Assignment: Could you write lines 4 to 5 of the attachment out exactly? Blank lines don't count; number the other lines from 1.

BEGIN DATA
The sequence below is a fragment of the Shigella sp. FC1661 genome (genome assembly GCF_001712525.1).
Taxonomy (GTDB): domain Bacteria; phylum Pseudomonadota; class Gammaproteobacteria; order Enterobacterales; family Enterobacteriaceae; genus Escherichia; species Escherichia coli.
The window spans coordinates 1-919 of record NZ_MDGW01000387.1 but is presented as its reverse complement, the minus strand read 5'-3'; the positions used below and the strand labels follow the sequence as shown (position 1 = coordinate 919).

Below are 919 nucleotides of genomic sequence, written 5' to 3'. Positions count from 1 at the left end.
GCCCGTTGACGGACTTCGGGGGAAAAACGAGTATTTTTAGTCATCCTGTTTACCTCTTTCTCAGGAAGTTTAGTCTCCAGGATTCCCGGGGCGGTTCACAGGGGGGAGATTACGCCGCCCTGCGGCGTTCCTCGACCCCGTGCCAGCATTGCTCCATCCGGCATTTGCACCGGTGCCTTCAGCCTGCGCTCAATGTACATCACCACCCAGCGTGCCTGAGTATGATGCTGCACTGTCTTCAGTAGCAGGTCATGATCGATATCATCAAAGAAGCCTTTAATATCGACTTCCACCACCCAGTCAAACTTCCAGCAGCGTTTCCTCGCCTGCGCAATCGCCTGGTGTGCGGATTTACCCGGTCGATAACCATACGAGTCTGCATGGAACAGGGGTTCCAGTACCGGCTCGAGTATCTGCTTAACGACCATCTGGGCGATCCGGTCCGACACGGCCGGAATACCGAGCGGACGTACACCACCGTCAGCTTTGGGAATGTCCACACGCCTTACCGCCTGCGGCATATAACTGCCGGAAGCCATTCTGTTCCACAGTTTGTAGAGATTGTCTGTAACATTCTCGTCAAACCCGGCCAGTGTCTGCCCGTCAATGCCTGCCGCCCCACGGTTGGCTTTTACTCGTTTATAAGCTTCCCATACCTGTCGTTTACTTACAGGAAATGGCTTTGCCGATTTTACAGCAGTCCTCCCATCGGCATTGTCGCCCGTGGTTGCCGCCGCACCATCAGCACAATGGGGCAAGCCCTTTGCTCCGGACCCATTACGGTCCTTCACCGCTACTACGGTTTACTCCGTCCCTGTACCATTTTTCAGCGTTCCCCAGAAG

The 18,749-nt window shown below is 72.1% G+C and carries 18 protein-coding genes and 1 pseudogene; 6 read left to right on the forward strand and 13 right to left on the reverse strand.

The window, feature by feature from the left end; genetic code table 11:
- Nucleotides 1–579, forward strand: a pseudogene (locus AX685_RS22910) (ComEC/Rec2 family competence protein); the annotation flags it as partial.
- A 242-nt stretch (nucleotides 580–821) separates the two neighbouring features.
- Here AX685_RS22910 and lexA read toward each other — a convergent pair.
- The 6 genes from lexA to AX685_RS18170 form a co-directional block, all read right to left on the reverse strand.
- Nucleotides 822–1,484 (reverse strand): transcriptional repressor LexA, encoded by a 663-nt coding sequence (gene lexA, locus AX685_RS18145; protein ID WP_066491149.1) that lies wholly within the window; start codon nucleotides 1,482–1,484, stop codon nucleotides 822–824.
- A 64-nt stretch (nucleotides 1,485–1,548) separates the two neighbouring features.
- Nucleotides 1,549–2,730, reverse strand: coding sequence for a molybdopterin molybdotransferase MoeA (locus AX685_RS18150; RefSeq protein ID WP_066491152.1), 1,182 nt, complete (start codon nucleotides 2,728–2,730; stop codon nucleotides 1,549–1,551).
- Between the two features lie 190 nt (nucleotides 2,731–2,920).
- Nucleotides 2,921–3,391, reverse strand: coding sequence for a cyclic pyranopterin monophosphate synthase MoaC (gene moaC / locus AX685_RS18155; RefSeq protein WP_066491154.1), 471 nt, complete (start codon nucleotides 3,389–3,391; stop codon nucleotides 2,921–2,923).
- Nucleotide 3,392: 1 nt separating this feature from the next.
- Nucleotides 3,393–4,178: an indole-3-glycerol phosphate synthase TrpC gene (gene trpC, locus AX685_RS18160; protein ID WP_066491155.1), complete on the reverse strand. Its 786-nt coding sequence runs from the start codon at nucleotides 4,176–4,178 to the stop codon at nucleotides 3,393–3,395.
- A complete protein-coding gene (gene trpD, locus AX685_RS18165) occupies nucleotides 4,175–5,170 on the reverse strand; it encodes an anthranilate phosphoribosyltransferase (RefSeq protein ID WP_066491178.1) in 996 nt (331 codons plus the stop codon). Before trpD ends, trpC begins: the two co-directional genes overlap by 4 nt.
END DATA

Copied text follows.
Below are 919 nucleotides of genomic sequence, written 5' to 3'. Positions count from 1 at the left end.
GCCCGTTGACGGACTTCGGGGGAAAAACGAGTATTTTTAGTCATCCTGTTTACCTCTTTCTCAGGAAGTTTAGTCTCCAGGATTCCCGGGGCGGTTCACAGGGGGGAGATTACGCCGCCCTGCGGCGTTCCTCGACCCCGTGCCAGCATTGCTCCATCCGGCATTTGCACCGGTGCCTTCAGCCTGCGCTCAATGTACATCACCACCCAGCGTGCCTGAGTATGATGCTGCACTGTCTTCAGTAGCAGGTCATGATCGATATCATCAAAGAAGCCTTTAATATCGACTTCCACCACCCAGTCAAACTTCCAGCAGCGTTTCCTCGCCTGCGCAATCGCCTGGTGTGCGGATTTACCCGGTCGATAACCATACGAGTCTGCATGGAACAGGGGTTCCAGTACCGGCTCGAGTATCTGCTTAACGACCATCTGGGCGATCCGGTCCGACACGGCCGGAATACCGAGCGGACGTACACCACCGTCAGCTTTGGGAATGTCCACACGCCTTACCGCCTGCGGCATATAACTGCCGGAAGCCATTCTGTTCCACAGTTTGTAGAGATTGTCTGTAACATTCTCGTCAAACCCGGCCAGTGTCTGCCCGTCAATGCCTGCCGCCCCACGGTTGGCTTTTACTCGTTTATAAGCTTCCCATACCTGTCGTTTACTTACAGGAAATGGCTTTGCCGATTTTACAGCAGTCCTCCCATCGGCATTGTCGCCCGTGGTTGCCGCCGCACCATCAGCACAATGGGGCAAGCCCTTTGCTCCGGACCCATTACGGTCCTTCACCGCTACTACGGTTTACTCCGTCCCTGTACCATTTTTCAGCGTTCCCCAGAAG